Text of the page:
How Many Zombies Are Too Many Zombies? until Feb. 15. With 20-minute games that can have as many as 25 players, participants take on the role of scientists, helping the “Center for Calamity Control” simulate a zombie outbreak. Via mathematical modeling, players simulate, analyze, and make predictions about this complex, real-world phenomenon. New York Hall of Science, 47-01 111th St., Flushing Meadows Corona Park.

Red Envelope Show, until Jan. 27. This show honors the Year of the Pig with pieces by professional visual artists. It’s an homage to the red celebration envelopes the Chinese community distributes during Lunar New Year. Artwork is for sale. Many envelopes include a special gift for only the buyers. On display noon to 5 pm on weekends and weekdays by appointment. Flushing Town Hall, 137-35 Northern Blvd.

Wall Floor Positions, until Feb. 23. As part of the exhibition “Bruce Nauman: Disappearing Acts,” artists make themselves into minimalist prop sculptures, moving through various poses in relation to the floor and wall. Live performances every hour from 1 pm to 5 pm on Fridays and Saturdays. MoMA PS1, 22-25 Jackson Ave.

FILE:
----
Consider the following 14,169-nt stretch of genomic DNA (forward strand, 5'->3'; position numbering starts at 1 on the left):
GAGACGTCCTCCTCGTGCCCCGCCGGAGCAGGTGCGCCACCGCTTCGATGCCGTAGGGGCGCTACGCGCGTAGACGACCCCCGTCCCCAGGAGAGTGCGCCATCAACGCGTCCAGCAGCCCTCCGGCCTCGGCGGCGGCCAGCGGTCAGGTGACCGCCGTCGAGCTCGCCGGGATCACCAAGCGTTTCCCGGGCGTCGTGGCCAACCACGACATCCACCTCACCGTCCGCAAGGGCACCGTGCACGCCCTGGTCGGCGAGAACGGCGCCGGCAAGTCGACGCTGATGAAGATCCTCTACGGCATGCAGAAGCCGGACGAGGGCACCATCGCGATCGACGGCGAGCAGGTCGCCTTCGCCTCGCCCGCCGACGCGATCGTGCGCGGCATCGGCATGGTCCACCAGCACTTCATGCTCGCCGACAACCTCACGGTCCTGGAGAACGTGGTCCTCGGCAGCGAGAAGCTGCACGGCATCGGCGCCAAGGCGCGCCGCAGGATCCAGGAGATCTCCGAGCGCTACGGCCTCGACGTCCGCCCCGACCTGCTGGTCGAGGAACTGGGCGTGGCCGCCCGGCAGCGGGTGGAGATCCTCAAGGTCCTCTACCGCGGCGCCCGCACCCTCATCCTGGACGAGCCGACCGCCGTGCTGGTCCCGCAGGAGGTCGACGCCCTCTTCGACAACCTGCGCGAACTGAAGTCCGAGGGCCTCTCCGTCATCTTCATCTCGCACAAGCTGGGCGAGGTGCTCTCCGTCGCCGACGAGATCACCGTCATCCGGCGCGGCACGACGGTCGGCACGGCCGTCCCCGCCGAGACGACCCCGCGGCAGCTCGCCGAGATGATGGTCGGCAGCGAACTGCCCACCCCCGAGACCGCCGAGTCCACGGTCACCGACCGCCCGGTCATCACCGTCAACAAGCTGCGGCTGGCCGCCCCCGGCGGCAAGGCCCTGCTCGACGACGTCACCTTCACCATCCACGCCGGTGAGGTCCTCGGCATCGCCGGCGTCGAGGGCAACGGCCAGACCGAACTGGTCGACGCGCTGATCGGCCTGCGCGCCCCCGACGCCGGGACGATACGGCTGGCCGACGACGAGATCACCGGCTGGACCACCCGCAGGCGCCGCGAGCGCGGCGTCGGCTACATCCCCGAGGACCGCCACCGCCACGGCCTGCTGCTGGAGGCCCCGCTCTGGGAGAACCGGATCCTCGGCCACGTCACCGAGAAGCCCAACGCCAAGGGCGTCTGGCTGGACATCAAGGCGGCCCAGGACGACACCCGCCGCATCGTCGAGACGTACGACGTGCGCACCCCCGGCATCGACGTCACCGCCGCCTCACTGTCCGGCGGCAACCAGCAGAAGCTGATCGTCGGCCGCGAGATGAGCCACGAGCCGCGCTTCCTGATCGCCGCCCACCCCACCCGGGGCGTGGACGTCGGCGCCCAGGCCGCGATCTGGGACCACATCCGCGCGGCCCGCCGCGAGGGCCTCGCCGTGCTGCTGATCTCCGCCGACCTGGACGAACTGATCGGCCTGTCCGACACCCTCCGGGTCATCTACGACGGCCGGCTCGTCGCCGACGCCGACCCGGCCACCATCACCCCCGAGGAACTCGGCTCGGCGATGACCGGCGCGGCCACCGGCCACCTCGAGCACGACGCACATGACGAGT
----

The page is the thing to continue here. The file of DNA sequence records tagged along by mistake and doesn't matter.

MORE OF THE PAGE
Miguel Gutierrez: This Bridge Called My A**, until Jan. 19. Six Latinos map an elusive choreography of obsessive and perverse action within an unstable terrain of bodies, materials, and sound. Clichéd Latin-American songs and the telenovela’s form are exploited to show how familiar structures contain absurdity that reveal and celebrate difference. Shows are Wednesdays through Saturdays at 8 pm. The Chocolate Factory, 5-49 49th Ave., LIC.

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It’s In Queens!

It’s In Queens! Jan. 2 to Jan. 9

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It's In Queens Jan 2019

The borough welcomes the new year with comedy, chanting, colorful envelopes, kung fu, carving, ecology, and of course, zombies. Countless zombies.